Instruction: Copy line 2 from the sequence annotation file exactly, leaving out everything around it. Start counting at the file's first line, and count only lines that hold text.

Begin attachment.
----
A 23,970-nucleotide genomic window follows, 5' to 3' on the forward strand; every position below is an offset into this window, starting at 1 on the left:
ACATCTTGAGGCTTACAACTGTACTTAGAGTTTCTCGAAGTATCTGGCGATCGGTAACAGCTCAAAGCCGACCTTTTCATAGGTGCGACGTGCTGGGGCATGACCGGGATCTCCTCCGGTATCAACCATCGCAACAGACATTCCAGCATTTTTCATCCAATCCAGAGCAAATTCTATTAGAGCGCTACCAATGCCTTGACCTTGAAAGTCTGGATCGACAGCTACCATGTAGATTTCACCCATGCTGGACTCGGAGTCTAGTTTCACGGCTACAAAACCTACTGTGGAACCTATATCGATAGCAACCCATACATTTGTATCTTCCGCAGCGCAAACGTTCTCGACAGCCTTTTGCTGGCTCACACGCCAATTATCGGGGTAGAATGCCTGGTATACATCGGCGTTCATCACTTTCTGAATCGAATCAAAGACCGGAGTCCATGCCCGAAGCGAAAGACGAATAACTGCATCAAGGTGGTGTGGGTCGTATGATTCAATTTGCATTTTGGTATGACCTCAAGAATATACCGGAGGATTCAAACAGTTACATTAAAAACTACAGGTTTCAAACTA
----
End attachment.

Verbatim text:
ACATCTTGAGGCTTACAACTGTACTTAGAGTTTCTCGAAGTATCTGGCGATCGGTAACAGCTCAAAGCCGACCTTTTCATAGGTGCGACGTGCTGGGGCATGACCGGGATCTCCTCCGGTATCAACCATCGCAACAGACATTCCAGCATTTTTCATCCAATCCAGAGCAAATTCTATTAGAGCGCTACCAATGCCTTGACCTTGAAAGTCTGGATCGACAGCTACCATGTAGATTTCACCCATGCTGGACTCGGAGTCTAGTTTCACGGCTACAAAACCTACTGTGGAACCTATATCGATAGCAACCCATACATTTGTATCTTCCGCAGCGCAAACGTTCTCGACAGCCTTTTGCTGGCTCACACGCCAATTATCGGGGTAGAATGCCTGGTATACATCGGCGTTCATCACTTTCTGAATCGAATCAAAGACCGGAGTCCATGCCCGAAGCGAAAGACGAATAACTGCATCAAGGTGGTGTGGGTCGTATGATTCAATTTGCATTTTGGTATGACCTCAAGAATATACCGGAGGATTCAAACAGTTACATTAAAAACTACAGGTTTCAAACTA